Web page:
Magnesium is a supplement I regularly recommend in my practice. It is the most abundant mineral in our bodies and is used in more than 300 biochemical reactions. It helps to soothe your nervous system and plays an important role in supporting energy production. Other functions of magnesium include electrolyte balance, maintenance of cell membrane integrity, regulation of muscle contraction, nerve conduction and helping to make your veins more supple.
Are you deficient in Magnesium?
Here are the most common signs associated with a deficiency:
- Muscle cramps
- Restless legs
- Pre-menstrual symptoms
- Menstrual cramps
- Sugar cravings
Why do we become Magnesium deficient?
Stress plays a large role, as our needs for magnesium and other nutrients increase when we experience stress. Another notable factor is depletion of magnesium in our soil leading to reduced levels in whole food. Furthermore, processed and refined foods are low in magnesium and if that forms a big part of your diet (which I hope not ?) then you are probably not getting enough from your diet.
The following lifestyle factors also play a role in reducing your magnesium levels:
- Alcohol – as alcohol is a diuretic, it leads to an increase excretion of magnesium in your urine.
- Certain medication – especially certain antibiotics, oral contraceptive pill, diuretics and corticosteroids.
- Coffee – inhibits the absorption of magnesium through your gut.
The key benefits of Magnesium include:
- Essential for bone mineral metabolism
- Acts as a cofactor of energy production in our mitochondria to synthesis ATP, which is our energy molecule
- Supports sugar metabolism
- Regulates the tone of our veins
- Influences nerve function – especially nerve conduction
- Reduces hyperexcitability/hyperactivity
- Required for the synthesis of amino acids and proteins
- Maintains healthy muscle function
- Modulates hypothalamic-pituitary adrenal (HPA) axis function – see my Adrenal Fatigue article here for more information
- Essential for cardiovascular function
- Supports against the negative health effects of stress and anxiety
How can you support your body if you think you may be deficient?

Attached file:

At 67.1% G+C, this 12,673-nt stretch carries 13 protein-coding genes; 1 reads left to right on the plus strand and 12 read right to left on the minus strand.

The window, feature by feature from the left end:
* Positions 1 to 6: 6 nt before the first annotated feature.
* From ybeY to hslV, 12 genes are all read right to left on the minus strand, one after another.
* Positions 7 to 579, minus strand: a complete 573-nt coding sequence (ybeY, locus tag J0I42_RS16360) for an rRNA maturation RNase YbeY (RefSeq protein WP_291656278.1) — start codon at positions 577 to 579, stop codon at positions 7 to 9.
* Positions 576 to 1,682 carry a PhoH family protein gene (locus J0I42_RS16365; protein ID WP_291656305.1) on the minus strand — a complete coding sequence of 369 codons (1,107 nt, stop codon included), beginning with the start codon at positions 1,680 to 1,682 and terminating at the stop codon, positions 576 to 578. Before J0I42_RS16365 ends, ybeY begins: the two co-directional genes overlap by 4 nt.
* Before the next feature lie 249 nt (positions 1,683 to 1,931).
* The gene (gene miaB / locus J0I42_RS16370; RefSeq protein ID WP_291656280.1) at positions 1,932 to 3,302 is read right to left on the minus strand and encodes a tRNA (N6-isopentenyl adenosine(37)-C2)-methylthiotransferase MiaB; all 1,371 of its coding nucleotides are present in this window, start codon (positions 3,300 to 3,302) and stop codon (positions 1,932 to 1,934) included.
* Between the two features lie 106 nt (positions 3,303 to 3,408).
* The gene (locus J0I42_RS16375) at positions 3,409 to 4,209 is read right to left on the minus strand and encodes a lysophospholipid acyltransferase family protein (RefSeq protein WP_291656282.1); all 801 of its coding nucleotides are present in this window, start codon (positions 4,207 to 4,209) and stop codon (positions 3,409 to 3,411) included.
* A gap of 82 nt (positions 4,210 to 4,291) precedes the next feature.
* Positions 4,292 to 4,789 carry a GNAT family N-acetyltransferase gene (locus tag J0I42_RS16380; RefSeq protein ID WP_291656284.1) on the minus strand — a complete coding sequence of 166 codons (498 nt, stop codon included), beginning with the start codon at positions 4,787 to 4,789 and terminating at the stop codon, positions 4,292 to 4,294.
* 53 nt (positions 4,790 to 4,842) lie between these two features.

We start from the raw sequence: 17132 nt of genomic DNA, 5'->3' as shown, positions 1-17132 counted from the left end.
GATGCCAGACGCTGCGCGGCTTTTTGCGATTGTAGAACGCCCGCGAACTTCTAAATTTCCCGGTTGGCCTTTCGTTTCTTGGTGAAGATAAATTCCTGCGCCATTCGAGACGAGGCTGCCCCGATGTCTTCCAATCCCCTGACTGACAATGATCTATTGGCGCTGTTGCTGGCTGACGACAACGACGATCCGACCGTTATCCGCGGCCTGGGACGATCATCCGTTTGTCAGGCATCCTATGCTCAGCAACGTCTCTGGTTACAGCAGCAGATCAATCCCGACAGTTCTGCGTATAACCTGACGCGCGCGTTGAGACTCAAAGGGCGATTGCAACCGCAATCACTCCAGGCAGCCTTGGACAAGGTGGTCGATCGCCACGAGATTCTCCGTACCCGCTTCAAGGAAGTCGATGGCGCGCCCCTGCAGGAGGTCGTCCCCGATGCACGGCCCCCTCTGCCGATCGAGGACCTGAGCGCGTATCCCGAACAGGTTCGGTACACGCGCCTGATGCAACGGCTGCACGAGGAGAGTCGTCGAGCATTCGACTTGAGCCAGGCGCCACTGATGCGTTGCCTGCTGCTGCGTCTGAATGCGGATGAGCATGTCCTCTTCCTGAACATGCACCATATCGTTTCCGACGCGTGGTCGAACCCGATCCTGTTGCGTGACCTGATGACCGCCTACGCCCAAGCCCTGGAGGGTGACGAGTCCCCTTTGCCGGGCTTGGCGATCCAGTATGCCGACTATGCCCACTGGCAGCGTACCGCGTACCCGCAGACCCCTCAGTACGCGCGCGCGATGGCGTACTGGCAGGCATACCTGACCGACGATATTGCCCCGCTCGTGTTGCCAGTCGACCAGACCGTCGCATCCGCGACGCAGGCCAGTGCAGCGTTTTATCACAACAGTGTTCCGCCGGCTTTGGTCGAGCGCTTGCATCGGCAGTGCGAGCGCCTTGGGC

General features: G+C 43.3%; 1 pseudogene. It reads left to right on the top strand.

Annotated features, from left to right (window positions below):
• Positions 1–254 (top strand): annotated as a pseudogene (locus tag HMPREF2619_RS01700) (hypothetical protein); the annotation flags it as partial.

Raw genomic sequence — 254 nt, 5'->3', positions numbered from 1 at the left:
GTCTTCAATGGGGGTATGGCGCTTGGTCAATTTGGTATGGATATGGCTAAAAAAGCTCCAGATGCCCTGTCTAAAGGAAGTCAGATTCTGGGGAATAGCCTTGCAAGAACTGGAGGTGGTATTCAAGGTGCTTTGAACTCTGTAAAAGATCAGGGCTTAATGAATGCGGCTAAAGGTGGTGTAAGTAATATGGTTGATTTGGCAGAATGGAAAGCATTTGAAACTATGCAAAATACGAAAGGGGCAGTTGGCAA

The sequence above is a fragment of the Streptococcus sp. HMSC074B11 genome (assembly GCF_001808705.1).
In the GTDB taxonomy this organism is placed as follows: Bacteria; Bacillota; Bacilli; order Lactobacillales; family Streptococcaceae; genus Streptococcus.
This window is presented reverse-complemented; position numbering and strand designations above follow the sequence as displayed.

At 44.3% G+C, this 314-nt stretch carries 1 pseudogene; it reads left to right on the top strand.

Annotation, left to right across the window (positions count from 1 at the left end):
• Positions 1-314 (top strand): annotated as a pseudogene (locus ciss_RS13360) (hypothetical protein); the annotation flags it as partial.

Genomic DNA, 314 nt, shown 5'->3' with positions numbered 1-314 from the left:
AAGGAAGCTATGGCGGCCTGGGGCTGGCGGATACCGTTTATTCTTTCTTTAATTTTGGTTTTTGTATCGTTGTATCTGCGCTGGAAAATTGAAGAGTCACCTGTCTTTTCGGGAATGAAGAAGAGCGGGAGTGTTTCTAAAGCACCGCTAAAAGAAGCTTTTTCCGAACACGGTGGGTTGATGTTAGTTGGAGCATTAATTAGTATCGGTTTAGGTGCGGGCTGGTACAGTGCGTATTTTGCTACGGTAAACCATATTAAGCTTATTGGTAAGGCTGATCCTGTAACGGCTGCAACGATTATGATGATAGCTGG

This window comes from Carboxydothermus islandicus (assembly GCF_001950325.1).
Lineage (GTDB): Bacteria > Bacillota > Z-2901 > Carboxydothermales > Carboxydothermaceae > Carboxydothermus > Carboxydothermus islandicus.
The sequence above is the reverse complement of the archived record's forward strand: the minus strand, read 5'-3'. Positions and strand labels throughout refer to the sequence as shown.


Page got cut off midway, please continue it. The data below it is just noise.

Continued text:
You can increase your intake of some foods high in magnesium, here is a list below:
Per 100g serving:
- Hemp seeds – 700mg
- Pumpkin seeds – 525mg
- Flax seeds – 392mg
- Brazil nuts – 376mg
- ½ cup boiled Spinach – 78mg
- Avocado (1 cup) – 44mg
- Kidney beans (1/2 cup) – 35mg
As well as the following foods:
- Dark chocolate (Yay!!)
- Green leafy veggies
I often find that my patients need Magnesium in a supplement form to help replenish the levels at a therapeutic strength. I usually recommend a dosage of 200-400mg for my patients but may give higher dosages, up to 800-1000mg depending on the need of the patient.
Magnesium is attached to a carrier so that it can be transported to the cells or gut, disassociate from the carrier and be absorbed. The type of carrier impacts how well and how quickly it gets absorbed. The better forms are Magnesium Glycinate, which carries Magnesium directly into your cells for rapid absorption or the Citrate form which carries Magnesium through the upper digestive tract, which easily breaks apart in your intestines so that it is readily absorbed. These two forms of magnesium are superior to absorption compared to other forms, such as Magnesium Oxide. Therefore, when you purchase a supplement, consider the carrier that is attached to it.
- It can cause diarrhoea in some people that are more sensitive to supplements, especially the Citrate form
- It may interfere with absorption of some medications so take two hours away from prescription medicine
- If you have kidney disease, first check with your health practitioner
Some Magnesium Fun Facts:
- It is the ninth most abundant element in the universe
- It is the eighth most abundant element in the Earth’s crust
- 60% of Magnesium is present in our bones
- It burns very brightly and is used in fireworks to make white sparkles
- It is the central ion of chlorophyll